Pisa Baptistry

The rich reverberant sound in the Baptistry of Pisa lasts an astonishingly long time, to the delight of all tourists, not just sound-ones.

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Under the dome of the Baptistry in Pisa a stunning acoustic effect can be heard. Notes sung here last so long, it’s actually possible to accompany yourself: new notes will harmonize with old ones still reverberating around. The Baptistry Guards will often demonstrate this beautiful effect.

The key to the remarkable acoustic is that there’s very little soft material about to absorb the sound. Consequently, notes rattles around the space for a long time, some suggest for over 12 seconds, before the sound dies away and becomes inaudible.

Logistics

To enjoy the wonderful acoustic arrive early before it gets too busy. Website with opening hours.

Credits

  1. Sound (c) jnbcarvalho
  2. Photo: gaspa (c) some rights reserved

El Castillo, Chichen Itza

The echo from the staircase disorts the sound, creating a chirp like a bird, maybe even the sacred quetzal bird.

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Listen to the distorted echoes immediately after each handclap: they sound rather like a chirping bird.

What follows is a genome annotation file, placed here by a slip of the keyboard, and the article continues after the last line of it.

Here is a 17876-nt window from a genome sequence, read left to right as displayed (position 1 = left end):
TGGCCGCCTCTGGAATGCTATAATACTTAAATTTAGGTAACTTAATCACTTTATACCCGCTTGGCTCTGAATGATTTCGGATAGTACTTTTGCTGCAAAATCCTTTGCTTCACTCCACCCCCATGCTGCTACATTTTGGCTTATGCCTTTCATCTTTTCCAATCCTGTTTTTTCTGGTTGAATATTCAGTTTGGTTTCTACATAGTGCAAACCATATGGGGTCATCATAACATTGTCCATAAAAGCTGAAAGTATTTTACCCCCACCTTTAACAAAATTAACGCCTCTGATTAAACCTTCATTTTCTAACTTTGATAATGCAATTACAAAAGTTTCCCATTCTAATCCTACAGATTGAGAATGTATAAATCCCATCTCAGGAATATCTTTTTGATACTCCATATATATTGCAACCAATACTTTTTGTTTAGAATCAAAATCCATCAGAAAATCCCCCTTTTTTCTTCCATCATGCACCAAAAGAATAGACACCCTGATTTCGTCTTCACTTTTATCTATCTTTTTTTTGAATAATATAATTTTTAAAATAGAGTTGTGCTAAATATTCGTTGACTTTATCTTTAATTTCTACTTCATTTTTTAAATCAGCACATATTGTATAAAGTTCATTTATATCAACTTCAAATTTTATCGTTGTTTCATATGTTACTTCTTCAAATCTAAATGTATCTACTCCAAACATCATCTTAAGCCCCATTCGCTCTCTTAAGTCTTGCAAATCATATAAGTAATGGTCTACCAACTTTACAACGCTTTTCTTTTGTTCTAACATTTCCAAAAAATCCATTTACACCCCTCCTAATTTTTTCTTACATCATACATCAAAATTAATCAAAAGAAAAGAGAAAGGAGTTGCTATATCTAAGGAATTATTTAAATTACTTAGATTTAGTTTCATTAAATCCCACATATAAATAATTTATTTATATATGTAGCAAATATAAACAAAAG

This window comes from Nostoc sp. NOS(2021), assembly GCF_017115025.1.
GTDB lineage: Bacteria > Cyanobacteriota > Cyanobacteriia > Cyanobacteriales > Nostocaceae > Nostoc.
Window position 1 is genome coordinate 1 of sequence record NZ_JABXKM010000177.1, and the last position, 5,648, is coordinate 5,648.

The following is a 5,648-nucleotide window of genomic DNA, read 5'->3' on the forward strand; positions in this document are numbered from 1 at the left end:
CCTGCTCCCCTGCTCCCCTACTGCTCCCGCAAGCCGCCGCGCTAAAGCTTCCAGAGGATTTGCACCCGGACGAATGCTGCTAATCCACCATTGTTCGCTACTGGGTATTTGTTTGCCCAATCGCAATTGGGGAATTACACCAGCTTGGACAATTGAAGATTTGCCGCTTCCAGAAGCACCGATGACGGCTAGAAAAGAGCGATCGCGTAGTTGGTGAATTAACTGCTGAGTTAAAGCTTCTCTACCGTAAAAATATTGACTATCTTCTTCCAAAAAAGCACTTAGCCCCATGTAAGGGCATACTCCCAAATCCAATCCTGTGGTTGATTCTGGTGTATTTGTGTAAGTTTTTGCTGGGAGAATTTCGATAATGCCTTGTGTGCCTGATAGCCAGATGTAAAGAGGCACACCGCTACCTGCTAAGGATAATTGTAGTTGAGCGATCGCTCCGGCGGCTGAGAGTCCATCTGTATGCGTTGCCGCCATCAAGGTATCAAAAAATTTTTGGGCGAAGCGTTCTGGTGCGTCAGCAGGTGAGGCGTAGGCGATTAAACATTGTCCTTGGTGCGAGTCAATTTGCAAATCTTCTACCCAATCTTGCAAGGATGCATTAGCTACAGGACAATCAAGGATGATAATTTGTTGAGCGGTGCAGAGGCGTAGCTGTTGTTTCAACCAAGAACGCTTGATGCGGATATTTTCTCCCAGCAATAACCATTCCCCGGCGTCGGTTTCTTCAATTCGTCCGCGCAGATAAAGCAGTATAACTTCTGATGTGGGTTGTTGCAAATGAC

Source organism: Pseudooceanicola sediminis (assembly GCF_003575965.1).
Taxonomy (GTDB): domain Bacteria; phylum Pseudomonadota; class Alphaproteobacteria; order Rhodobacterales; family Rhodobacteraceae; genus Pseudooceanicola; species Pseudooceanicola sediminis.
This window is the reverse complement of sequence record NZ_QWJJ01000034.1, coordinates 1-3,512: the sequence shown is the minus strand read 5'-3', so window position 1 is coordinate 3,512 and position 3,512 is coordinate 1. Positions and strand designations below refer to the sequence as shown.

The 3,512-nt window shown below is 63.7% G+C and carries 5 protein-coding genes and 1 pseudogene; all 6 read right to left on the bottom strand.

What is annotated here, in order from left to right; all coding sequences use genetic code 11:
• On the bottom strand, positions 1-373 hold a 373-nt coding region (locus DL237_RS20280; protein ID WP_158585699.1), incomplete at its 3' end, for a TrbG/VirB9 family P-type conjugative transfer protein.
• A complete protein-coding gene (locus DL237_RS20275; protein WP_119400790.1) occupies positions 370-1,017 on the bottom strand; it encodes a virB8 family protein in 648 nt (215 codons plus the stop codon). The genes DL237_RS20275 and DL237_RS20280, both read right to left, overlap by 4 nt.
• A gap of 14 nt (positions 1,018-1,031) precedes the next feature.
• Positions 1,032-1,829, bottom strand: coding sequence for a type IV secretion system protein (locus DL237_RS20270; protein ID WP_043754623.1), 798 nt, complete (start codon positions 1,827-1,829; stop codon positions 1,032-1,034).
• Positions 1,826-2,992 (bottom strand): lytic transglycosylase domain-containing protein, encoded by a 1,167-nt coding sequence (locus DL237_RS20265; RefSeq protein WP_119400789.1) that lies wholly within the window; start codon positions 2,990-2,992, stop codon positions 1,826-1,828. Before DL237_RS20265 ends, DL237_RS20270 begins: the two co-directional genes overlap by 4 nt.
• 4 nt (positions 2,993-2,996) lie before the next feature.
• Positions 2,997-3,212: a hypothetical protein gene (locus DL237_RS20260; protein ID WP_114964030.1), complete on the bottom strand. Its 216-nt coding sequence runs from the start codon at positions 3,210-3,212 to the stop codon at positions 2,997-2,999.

The Kukulkan Pyramid in Chichen-Itza, known as “El Castillo” (the castle), is one of the seven new wonders of the world. It’s arguably the most spectacular and most frequently visited Mayan site in Mexico. If you stand at the bottom of the steps and clap your hands you get this incredible chirping sound.

Whether the pyramid was constructed to deliberately make this noise or it happened by chance is still a matter of debate among archaeologists. Reflections from the treads of the staircase are responsible for the echo being altered. The reason that a chirp like a bird is produced is because of geometry. The time between later reflections is longer than early reflections, causing the frequency of the echo to rapidly drop by about an octave.[2]

There is another sound effect here, but unfortunately as people are no longer allowed to climb the steps it’s hard to experience. Apparently, if you sit at the bottom of the stairs the sound of footsteps from people above you is like raindrops falling into a water-filled bucket rather than footsteps. The effect is caused by sound skimming the surface of the staircase. The sound reflects off the regular pattern of the stairs, creating a very distinctive effect [3].

Other acoustic phenomena

The Great Ballcourt is a huge semi-enclosed areas. If you clap your hands, the sound repeats a dozen times (this is a flutter echo) [3]. Also a whisper carries a huge distance if you speak from one of the raised areas [4].

Location

Wikipedia page.

Credits

  1. Photo: By Mariordo (Mario Roberto Duran Ortiz) – Own work, CC BY-SA 3.0
  2. David Lubman: http://www.ocasa.org/MayanPyramid.htm
  3. The Acoustic Raindrop Effect at Mexican Pyramids: The Architects’ Homage to the Rain God Chac?, Calleja, JAC; Declercq, NF, ACTA ACUSTICA UNITED WITH ACUSTICA, 95(5) 849-56 (2009)